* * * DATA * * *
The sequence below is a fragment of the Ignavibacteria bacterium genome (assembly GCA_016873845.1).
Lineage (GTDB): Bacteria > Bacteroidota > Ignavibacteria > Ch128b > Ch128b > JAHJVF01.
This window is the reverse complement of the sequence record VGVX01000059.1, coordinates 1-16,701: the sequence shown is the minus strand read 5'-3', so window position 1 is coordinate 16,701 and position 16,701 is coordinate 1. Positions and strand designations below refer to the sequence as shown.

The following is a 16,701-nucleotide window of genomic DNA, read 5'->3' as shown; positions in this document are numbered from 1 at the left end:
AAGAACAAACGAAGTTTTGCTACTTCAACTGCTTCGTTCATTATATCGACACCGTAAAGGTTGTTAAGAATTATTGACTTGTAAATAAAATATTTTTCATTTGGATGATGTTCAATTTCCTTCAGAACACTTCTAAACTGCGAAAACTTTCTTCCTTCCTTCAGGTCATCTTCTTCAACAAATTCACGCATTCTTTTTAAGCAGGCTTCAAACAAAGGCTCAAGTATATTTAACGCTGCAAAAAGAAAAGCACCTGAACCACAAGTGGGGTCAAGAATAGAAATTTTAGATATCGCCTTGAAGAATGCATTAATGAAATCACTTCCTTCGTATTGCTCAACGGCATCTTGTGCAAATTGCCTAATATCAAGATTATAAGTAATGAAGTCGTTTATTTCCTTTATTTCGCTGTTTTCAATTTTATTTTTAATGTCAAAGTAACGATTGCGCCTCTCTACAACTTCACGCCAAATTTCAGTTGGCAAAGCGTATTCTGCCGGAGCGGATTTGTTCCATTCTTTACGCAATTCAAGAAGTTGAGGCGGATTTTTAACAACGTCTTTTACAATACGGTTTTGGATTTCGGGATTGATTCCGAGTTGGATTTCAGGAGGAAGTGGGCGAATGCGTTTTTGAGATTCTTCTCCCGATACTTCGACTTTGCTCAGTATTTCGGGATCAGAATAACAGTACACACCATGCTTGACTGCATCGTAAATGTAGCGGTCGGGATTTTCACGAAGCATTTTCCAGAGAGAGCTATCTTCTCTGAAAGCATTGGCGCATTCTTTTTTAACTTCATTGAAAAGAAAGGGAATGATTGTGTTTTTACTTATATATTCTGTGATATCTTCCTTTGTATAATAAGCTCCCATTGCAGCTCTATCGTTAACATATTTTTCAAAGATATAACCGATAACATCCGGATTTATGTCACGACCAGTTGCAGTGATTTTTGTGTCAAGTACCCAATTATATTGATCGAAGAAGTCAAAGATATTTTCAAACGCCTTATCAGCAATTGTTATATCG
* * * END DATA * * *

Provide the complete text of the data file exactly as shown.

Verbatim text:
The sequence below is a fragment of the Ignavibacteria bacterium genome (assembly GCA_016873845.1).
Lineage (GTDB): Bacteria > Bacteroidota > Ignavibacteria > Ch128b > Ch128b > JAHJVF01.
This window is the reverse complement of the sequence record VGVX01000059.1, coordinates 1-16,701: the sequence shown is the minus strand read 5'-3', so window position 1 is coordinate 16,701 and position 16,701 is coordinate 1. Positions and strand designations below refer to the sequence as shown.

The following is a 16,701-nucleotide window of genomic DNA, read 5'->3' as shown; positions in this document are numbered from 1 at the left end:
AAGAACAAACGAAGTTTTGCTACTTCAACTGCTTCGTTCATTATATCGACACCGTAAAGGTTGTTAAGAATTATTGACTTGTAAATAAAATATTTTTCATTTGGATGATGTTCAATTTCCTTCAGAACACTTCTAAACTGCGAAAACTTTCTTCCTTCCTTCAGGTCATCTTCTTCAACAAATTCACGCATTCTTTTTAAGCAGGCTTCAAACAAAGGCTCAAGTATATTTAACGCTGCAAAAAGAAAAGCACCTGAACCACAAGTGGGGTCAAGAATAGAAATTTTAGATATCGCCTTGAAGAATGCATTAATGAAATCACTTCCTTCGTATTGCTCAACGGCATCTTGTGCAAATTGCCTAATATCAAGATTATAAGTAATGAAGTCGTTTATTTCCTTTATTTCGCTGTTTTCAATTTTATTTTTAATGTCAAAGTAACGATTGCGCCTCTCTACAACTTCACGCCAAATTTCAGTTGGCAAAGCGTATTCTGCCGGAGCGGATTTGTTCCATTCTTTACGCAATTCAAGAAGTTGAGGCGGATTTTTAACAACGTCTTTTACAATACGGTTTTGGATTTCGGGATTGATTCCGAGTTGGATTTCAGGAGGAAGTGGGCGAATGCGTTTTTGAGATTCTTCTCCCGATACTTCGACTTTGCTCAGTATTTCGGGATCAGAATAACAGTACACACCATGCTTGACTGCATCGTAAATGTAGCGGTCGGGATTTTCACGAAGCATTTTCCAGAGAGAGCTATCTTCTCTGAAAGCATTGGCGCATTCTTTTTTAACTTCATTGAAAAGAAAGGGAATGATTGTGTTTTTACTTATATATTCTGTGATATCTTCCTTTGTATAATAAGCTCCCATTGCAGCTCTATCGTTAACATATTTTTCAAAGATATAACCGATAACATCCGGATTTATGTCACGACCAGTTGCAGTGATTTTTGTGTCAAGTACCCAATTATATTGATCGAAGAAGTCAAAGATATTTTCAAACGCCTTATCAGCAATTGTTATATCG